The cornea is the clear, tough, elastic membrane that covers the front of the eyeball. It is lubricated by the secretions of the tear glands which are vital to the health of the structure.
Occasionally in older animals the secretions of tears may become interrupted, causing the surface of the cornea to dry out and become susceptible to infection.
If the secretion of the tear glands cannot be restored, the pet owner must regularly bathe the eye with a saline solution and apply drops that simulate the composition of tears.
Injuries to the cornea are extremely painful and potentially very serious. Sharp foreign bodies, cat scratches and air-rifle pellets are common causes of corneal injury.
The first reaction of the dog is to keep the eyelids tightly closed, and it resents any handling. Very often it is necessary to anesthetize the animal to properly examine the cornea. Deep punctures or tears allow the fluid in the front of the eye to escape and the eye may appear markedly smaller than normal.
If the injury to the eye has been present for some time, the blood vessels supplying the cornea dilate and flood the structure with white blood cells, making the cornea opaque. Large wounds have to be sutured.
Fortunately, the profuse blood supply ensures that healing proceeds quickly, and once the wound is made watertight, the fluid in the front of the eye is restored and the eye assumes its normal shape.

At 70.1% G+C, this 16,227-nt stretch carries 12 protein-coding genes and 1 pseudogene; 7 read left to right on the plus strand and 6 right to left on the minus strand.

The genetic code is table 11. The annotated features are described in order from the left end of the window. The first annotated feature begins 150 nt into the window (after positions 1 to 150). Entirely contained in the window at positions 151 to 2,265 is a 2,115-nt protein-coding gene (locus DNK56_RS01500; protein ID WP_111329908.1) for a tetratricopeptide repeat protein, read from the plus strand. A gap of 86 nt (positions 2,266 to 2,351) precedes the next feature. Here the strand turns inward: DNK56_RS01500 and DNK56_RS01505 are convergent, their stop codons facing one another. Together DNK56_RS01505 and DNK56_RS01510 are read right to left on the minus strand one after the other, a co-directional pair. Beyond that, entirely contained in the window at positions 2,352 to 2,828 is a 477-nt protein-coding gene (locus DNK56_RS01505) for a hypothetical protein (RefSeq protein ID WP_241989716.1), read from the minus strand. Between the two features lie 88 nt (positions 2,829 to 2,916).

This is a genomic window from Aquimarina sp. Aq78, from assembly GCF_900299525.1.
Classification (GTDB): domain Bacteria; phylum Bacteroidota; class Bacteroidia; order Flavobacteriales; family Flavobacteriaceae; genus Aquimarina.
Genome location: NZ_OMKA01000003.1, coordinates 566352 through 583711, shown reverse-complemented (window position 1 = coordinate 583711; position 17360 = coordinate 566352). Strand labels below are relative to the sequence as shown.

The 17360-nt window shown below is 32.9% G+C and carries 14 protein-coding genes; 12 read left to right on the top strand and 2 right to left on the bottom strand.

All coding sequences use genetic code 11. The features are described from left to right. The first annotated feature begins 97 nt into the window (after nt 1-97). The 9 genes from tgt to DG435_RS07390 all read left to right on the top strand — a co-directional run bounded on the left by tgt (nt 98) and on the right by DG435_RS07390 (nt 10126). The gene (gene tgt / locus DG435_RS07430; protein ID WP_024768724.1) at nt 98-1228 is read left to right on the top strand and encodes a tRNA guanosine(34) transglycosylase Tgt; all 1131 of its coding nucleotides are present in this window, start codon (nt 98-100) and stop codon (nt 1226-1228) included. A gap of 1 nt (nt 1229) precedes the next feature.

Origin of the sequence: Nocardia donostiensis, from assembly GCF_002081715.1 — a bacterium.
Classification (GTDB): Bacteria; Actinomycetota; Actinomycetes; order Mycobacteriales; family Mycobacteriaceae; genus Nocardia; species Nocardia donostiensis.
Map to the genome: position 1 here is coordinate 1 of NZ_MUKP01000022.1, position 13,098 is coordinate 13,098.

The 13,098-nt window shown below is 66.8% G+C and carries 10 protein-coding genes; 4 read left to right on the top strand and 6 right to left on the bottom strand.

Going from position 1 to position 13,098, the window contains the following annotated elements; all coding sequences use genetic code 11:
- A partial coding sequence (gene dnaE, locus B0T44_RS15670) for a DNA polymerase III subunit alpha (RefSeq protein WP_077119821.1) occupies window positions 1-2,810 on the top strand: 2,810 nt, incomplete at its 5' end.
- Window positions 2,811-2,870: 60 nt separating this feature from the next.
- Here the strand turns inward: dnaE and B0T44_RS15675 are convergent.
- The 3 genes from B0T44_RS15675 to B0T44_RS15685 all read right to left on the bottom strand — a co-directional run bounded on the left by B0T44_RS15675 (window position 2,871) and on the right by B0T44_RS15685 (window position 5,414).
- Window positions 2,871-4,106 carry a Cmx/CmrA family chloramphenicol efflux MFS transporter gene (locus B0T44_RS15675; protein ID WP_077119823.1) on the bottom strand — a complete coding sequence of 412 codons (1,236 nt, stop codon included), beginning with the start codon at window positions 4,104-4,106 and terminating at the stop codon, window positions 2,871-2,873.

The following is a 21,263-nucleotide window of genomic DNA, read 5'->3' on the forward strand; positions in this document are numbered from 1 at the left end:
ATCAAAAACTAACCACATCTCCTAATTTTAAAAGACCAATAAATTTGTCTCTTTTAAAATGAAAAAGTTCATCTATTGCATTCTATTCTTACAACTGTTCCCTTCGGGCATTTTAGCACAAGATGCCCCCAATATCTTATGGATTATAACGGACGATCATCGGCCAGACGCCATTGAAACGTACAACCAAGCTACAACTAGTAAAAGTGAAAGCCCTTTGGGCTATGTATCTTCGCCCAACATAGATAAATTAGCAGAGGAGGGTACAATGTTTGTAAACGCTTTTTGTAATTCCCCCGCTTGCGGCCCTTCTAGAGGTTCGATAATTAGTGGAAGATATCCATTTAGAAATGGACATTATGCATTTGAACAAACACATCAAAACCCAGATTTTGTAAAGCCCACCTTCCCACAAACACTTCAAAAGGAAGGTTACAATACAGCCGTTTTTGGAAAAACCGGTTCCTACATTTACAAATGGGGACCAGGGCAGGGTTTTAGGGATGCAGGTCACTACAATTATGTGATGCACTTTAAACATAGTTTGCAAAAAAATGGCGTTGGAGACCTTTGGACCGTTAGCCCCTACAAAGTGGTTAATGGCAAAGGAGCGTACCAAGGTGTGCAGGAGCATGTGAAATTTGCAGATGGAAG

Infections of the cornea occur commonly in some breeds of dogs. Pekingese, pugs, boxers, King Charles spaniels and chihuahuas all have very large, prominent eyes which are more susceptible to injury and infection.
Any inflammation of the cornea, whether it be a result by some irritant chemical, or by sharp foreign bodies or infection, first causes the structure to become cloudy.
In severe infections the cells on the surface of the cornea may be destroyed and a crater forms in the otherwise smooth surface of the cornea. This is a serious condition and must be treated urgently.
Treatment may involve suturing the third eyelid over the damaged area and suturing the eyelids together to immobilize the structures and give them a chance to heal. Of course, antibodies are administered both to the eye itself and internally.
Diseases of the lens of the dog are common. Opacity of the lens, or cataracts, are most obvious and it occurs frequently in old animals.
The first sign of changes in the composition of the lens is seen as a cloudiness or bluish discoloration. At this stage the dog may show impairment of vision only at night or begin to lose its ability to catch balls or judge moving objects.
Later, as the opacity becomes greater and as less light is admitted into the back of the eye, the dog may begin to bump into furniture or stumble when going down stairs.
Treatment of cataract is by surgically removing the affected lens. The operation is technically quite simple; unfortunately not all dogs regain their sight after such an operation as there is often associated degeneration of the retinal tissues at the back of the eye.
Before deciding on surgery, an opinion from a veterinarian specializing in ophthalmology should be obtained. This can be arranged through your own veterinary surgeon.